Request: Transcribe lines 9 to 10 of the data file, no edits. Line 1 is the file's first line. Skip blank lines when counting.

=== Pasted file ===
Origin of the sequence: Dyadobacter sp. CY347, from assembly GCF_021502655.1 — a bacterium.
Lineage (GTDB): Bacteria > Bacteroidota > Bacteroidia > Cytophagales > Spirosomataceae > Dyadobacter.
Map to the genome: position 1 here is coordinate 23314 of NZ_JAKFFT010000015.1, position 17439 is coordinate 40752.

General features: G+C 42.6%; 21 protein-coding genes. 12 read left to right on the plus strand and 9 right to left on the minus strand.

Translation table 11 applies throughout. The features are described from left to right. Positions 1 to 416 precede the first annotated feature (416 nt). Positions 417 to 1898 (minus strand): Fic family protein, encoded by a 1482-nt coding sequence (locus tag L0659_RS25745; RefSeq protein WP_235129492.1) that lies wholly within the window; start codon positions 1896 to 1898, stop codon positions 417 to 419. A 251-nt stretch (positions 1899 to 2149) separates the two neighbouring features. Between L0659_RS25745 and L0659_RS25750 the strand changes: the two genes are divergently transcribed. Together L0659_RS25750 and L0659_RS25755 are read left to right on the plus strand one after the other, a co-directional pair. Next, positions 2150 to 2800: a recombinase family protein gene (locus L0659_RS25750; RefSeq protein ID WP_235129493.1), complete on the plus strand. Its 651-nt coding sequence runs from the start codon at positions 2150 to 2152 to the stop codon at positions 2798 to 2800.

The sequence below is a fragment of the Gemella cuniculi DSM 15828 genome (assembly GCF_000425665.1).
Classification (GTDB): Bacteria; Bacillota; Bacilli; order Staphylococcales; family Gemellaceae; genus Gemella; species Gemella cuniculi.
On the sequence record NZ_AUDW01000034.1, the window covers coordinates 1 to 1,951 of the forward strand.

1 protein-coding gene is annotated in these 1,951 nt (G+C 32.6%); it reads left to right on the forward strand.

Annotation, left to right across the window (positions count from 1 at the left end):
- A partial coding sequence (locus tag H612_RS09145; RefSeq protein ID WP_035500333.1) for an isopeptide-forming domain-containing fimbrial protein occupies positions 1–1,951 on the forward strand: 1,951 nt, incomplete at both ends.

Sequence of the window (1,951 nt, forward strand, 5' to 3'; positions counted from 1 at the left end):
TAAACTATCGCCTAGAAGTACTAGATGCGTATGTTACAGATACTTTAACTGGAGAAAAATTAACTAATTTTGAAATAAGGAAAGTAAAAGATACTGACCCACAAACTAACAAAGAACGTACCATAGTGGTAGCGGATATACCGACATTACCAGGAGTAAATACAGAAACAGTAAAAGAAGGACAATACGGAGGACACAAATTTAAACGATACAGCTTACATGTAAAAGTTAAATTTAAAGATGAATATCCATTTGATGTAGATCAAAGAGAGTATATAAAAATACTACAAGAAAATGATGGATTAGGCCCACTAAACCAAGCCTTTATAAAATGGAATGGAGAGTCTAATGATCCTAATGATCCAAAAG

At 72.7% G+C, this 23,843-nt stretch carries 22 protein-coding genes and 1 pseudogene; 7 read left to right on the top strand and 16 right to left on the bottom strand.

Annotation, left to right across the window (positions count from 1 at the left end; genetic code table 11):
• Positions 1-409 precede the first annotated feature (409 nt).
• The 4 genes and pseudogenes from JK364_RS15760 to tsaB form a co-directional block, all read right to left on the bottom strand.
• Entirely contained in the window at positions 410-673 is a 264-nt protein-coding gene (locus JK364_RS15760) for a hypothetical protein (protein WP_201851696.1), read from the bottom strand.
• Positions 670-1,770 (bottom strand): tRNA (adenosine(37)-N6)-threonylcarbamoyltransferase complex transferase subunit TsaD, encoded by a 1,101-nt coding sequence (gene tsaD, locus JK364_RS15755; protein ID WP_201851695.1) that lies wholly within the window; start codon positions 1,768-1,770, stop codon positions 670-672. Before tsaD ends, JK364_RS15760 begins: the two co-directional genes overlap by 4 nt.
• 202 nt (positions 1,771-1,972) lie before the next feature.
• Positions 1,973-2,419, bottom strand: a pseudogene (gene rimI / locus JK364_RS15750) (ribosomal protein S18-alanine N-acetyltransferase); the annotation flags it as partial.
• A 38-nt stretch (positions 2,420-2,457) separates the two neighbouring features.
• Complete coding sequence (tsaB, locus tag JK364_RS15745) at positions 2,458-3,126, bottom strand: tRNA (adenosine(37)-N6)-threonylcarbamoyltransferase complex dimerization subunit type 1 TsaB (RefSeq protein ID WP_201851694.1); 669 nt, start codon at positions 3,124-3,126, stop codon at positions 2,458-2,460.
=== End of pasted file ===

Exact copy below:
1 protein-coding gene is annotated in these 1,951 nt (G+C 32.6%); it reads left to right on the forward strand.

Annotation, left to right across the window (positions count from 1 at the left end):